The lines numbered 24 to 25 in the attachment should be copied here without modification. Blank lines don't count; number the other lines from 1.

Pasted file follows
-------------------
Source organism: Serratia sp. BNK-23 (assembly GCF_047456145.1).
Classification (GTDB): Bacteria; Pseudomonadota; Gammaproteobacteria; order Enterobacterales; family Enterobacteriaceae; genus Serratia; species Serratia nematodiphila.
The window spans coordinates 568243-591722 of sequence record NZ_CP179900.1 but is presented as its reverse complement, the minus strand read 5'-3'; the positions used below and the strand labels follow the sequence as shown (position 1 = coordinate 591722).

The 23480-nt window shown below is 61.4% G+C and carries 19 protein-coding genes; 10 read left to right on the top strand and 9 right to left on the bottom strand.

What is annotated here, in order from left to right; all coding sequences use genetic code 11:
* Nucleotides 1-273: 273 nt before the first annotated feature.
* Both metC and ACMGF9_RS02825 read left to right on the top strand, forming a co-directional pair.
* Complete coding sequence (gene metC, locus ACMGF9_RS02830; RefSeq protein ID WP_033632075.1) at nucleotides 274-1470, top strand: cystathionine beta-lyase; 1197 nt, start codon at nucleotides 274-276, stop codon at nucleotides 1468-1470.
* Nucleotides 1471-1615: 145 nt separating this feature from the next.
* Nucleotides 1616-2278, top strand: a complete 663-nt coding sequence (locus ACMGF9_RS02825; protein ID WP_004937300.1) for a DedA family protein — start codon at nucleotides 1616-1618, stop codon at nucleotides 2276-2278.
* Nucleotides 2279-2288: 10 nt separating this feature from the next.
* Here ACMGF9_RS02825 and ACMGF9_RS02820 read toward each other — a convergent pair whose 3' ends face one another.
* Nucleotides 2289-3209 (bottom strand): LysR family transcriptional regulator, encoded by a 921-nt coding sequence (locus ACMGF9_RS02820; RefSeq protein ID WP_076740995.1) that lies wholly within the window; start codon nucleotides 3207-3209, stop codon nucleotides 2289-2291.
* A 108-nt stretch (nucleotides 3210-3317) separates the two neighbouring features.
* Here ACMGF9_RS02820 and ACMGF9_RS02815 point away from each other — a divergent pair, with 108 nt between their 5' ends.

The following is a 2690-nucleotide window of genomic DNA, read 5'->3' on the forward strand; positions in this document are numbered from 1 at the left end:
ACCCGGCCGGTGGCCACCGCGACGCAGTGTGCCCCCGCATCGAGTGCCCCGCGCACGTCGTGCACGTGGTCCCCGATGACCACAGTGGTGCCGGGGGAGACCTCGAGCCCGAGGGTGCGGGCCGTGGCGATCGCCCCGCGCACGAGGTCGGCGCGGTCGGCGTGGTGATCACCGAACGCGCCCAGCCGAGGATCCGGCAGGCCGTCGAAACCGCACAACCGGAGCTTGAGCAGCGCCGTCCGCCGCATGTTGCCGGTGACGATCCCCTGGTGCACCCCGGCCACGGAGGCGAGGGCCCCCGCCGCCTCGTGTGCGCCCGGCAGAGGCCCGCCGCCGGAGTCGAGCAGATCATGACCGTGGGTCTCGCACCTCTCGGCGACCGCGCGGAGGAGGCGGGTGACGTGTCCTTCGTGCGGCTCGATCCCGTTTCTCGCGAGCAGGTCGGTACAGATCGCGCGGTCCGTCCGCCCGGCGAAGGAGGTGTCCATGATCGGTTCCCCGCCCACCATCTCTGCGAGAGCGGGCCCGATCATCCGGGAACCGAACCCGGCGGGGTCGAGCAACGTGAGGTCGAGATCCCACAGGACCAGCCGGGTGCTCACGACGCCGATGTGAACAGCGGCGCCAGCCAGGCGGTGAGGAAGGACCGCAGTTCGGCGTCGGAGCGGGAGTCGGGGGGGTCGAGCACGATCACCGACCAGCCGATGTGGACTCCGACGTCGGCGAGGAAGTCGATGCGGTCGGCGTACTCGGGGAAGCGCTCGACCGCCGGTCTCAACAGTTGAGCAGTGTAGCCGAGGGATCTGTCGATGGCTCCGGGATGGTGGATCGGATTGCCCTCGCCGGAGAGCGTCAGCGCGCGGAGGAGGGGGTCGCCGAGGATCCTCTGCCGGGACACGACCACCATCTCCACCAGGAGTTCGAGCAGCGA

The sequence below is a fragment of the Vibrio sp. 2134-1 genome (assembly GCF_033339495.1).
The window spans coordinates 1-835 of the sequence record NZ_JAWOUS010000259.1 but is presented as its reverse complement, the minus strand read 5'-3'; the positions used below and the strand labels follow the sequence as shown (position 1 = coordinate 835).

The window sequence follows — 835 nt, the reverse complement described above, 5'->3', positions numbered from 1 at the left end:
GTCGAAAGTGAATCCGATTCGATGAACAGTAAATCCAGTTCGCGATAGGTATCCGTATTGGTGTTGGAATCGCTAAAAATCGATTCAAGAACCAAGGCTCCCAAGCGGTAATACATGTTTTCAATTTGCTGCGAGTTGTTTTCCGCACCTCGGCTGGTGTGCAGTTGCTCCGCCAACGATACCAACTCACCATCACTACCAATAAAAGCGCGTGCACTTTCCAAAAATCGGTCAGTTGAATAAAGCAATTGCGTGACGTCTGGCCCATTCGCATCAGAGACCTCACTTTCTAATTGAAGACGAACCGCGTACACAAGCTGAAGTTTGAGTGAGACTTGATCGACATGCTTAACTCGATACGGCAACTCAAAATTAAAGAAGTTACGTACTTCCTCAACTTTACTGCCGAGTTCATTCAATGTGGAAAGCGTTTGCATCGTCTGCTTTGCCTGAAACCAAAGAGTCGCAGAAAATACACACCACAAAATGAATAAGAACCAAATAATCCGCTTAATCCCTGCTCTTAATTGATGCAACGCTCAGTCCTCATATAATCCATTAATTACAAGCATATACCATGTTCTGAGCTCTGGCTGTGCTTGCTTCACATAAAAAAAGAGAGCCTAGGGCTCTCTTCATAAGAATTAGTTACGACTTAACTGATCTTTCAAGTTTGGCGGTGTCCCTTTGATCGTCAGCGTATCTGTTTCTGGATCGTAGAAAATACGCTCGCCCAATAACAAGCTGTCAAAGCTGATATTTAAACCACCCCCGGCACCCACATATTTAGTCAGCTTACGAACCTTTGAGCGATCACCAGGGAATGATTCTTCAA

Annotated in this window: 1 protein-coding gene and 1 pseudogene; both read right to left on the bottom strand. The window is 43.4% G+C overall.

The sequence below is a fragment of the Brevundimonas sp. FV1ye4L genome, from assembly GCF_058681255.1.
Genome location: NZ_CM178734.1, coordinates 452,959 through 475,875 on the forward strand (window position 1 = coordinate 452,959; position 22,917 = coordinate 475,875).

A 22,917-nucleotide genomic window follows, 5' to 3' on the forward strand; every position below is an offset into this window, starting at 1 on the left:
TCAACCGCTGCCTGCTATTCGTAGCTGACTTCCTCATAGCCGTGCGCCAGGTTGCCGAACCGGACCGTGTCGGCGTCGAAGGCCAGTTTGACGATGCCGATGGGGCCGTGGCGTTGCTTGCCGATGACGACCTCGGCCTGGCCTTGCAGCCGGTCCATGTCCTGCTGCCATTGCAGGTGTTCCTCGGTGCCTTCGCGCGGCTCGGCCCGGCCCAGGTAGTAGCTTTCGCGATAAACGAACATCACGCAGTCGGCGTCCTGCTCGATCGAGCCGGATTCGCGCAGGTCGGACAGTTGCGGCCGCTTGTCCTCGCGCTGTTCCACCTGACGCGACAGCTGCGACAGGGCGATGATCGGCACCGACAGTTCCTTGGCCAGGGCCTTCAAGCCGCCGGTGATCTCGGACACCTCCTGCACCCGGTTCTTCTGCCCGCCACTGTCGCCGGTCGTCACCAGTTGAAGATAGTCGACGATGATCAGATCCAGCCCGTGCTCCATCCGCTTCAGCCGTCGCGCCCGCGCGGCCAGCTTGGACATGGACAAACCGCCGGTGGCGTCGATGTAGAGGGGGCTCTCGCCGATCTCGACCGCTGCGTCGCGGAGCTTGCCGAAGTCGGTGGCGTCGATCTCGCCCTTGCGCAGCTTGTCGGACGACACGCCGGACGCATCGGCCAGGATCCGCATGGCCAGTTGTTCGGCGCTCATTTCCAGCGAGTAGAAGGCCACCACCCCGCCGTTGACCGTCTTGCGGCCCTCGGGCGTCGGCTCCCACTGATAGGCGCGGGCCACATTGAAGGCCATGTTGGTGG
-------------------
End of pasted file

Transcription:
Genome location: NZ_CM178734.1, coordinates 452,959 through 475,875 on the forward strand (window position 1 = coordinate 452,959; position 22,917 = coordinate 475,875).

A 22,917-nucleotide genomic window follows, 5' to 3' on the forward strand; every position below is an offset into this window, starting at 1 on the left: